Scripture Verse: Now therefore, the sword will never depart from your house, because you despised Me and took the wife of Uriah the Hittite to be your own. 2 Samuel 12:10
Notes to the Leader: This study has a lot of history and is not oriented for active discussion unless your group is very knowledgeable about Bible history. The leader must do a lot of the talking. There is an excellent opportunity to have your group do Scripture reading in that there are many verses to read and think about. Use this study to get people comfortable with reading to each other and to looking up verses in the Old Testament.
Share with your group: The two most remembered historical events of King David's life are probably when he killed Goliath and when he fell victim to his want of Bathsheba. This can be remembered as David's great moment of victory and his great moment of defeat. With Goliath, David's complete faith in God and His strength established that in faith, we can overcome insurmountable obstacles. However, David's response to his temptations brought about by seeing Bathsheba reinforces the reality of sin. While forgiveness is brought forth with repentance, it does not necessarily remove the consequence of sin.
Section One: The Sin
Have someone in your group read 2 Samuel 11:1-5. He was a great warrior and normally was with his troops. Now note verse 1.
Why do you think that David was staying behind in Jerusalem?
Why do you think that times of peace and/or prosperity make people particularly vulnerable to sin?
Read Leviticus 20:10 to your group. Even though David was king, the penalty was clear. This was the gravity of the sin between David and Bathsheba. Now David is a king and very powerful.
His position no doubt placed fear in many a person's heart. Do you blame Bathsheba for what she did or was she simply a victim of David's position and power?
Have someone in your group read 2 Samuel 12:9.
The letter written by David made him the murderer of Uriah, Bathsheba's husband.
What drove David to become a murderer?
Section Two: Accountablility
This is an example of the importance of accountable relationships. Nathan was God's prophet and David's close friend. When David failed to repent, God used Nathan to stir David's conscience.
Do you have someone in your life that loves you enough to do the same?
Note: Do remember that accountable
relationships take time to build. If you have one or two in a life time,
you should consider yourself blessed.
Why do you think that parables are so effective for teaching?
Have someone in your group read 2 Samuel 12:7.
Note: This is where the parable is turned
into a lesson for the heart of David.
While David's response is one of repentance, what are two key elements that make his repentance acceptable to God?
We are reminded by Nathan's comments that even though the penalty of David's sin is death, it is God and only God who has the right to forgive David and remove the penalty of Death.
Do you see a New Testament metaphor in this act?
Note: It is worthwhile to pause here and be reminded that not every action of God's is in response to sin. While there are those who have lost children like Bathsheba, this study should not lead you to the conclusion that the death of a child or any other tragic event is because of someone's sin. Each personal story is God's to write, for His purpose, and in pursuit of His perfect will. Before we begin with this part of the lesson, review the following scripture:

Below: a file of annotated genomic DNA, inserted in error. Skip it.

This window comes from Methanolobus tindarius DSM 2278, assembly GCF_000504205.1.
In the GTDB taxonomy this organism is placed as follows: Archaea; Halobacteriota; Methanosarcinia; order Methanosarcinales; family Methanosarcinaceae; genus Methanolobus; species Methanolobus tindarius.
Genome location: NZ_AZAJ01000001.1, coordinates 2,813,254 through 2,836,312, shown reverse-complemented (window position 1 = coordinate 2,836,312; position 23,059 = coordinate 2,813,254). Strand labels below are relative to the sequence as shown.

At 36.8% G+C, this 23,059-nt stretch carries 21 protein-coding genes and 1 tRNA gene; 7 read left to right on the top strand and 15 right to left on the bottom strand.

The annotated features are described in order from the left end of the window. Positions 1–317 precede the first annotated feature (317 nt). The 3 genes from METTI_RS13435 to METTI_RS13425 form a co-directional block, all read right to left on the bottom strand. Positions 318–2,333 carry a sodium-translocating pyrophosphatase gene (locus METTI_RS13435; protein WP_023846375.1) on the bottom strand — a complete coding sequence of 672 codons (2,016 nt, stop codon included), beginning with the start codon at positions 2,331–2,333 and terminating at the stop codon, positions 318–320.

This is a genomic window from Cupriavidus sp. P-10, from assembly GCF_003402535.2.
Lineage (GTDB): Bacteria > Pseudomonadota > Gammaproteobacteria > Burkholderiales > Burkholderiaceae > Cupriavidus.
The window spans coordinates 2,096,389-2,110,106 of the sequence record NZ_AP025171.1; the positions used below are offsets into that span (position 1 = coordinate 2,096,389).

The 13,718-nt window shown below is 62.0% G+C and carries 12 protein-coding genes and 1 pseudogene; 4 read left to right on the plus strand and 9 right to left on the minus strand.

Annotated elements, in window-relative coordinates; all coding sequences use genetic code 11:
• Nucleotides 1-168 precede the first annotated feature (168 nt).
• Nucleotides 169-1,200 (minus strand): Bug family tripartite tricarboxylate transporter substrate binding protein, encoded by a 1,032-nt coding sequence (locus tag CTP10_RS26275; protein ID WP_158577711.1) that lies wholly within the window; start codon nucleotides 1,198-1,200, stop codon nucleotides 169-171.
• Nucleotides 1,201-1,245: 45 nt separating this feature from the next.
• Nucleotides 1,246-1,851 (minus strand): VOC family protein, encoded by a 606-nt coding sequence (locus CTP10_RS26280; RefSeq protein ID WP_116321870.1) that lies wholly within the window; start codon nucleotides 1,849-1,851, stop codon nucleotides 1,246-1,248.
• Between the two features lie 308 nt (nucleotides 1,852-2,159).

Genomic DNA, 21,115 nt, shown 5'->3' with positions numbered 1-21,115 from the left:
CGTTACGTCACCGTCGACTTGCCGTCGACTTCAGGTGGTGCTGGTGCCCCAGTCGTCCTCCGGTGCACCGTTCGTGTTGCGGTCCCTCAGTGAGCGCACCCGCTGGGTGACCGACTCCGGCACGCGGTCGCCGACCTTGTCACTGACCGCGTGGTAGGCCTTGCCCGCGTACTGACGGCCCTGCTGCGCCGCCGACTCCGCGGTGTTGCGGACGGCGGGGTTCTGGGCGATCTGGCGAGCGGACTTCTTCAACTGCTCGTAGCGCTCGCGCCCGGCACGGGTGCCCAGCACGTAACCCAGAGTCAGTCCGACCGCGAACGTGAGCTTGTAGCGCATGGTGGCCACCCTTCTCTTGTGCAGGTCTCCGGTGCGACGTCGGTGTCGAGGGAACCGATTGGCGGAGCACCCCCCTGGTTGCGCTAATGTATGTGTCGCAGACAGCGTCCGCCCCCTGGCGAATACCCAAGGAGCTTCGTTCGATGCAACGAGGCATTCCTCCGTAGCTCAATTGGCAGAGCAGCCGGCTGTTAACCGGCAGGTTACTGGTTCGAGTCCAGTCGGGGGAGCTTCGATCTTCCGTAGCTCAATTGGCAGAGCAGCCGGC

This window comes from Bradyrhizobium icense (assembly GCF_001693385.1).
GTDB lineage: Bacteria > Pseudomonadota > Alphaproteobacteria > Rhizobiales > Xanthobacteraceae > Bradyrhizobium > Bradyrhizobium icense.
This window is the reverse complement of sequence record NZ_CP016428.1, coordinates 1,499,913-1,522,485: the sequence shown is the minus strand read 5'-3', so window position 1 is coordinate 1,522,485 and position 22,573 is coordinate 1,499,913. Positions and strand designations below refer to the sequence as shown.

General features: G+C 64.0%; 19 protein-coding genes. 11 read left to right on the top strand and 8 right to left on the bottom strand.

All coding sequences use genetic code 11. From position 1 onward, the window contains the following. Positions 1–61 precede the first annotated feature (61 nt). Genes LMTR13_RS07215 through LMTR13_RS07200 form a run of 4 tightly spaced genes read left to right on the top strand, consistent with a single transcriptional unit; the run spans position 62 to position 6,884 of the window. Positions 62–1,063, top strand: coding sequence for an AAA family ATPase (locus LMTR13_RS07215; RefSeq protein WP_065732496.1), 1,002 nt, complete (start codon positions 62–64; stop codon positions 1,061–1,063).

Have someone in your group read John
9:1-3 - Disabilities or death cannot automatically be assigned to sin.
What was God trying to do with David?
Section Three: Amnon's Sin
What can such a torrid part of history mean for the Christian today? Read the following verses and establish the characters for our modern day TV soap opera.
Note: Now imagine a young child today who is faced with the desire for something that is forbidden. It could be sex or drugs or anything sinful, the vary pressures on our children today. Peer pressure works its charm and soon we have a rape. How quickly the consequence of sin takes hold (see 2 Samuel 13:15). The lesson in all of this comes from studying David's response to his children's sin.
Section Four: Absalom's Revenge
David lacked the will to discipline his children because of his own sins. Do you think an adult has the right to tell a child not to do something that the adult has done?
A final review of David's struggle
David longed to go to Absalom (2 Samuel 13:39)
Joab was aware of David's longings for his son (2 Samuel 14:1) but not willing to bring him back.
Joab finally took control of the situation and sent a woman from Tekoa to David with a sad story about two sons. This was a parable similar to Nathan's in that Joab wanted to motivate David into action.
David compromised the Law and forgave Absalom. Absalom was not led to repentance or punished. The permissiveness of David within his family continued and caused continual problems within his household. In essence, David's permissiveness only led to the fulfillment of Nathan's prophecy (2 Samuel 12:10-11).
|Bible Truth Being Taught: God is the only authority over discipline. It is our faith in His perfect will that the consequences of one's actions are for His purpose of salvation.|
|Our Response: To understand that God's discipline may be painful but that it is a result of God's love for us. Permissiveness is not an act of love. It only leads to pain and destruction. We should be thankful that our God is not permissive.|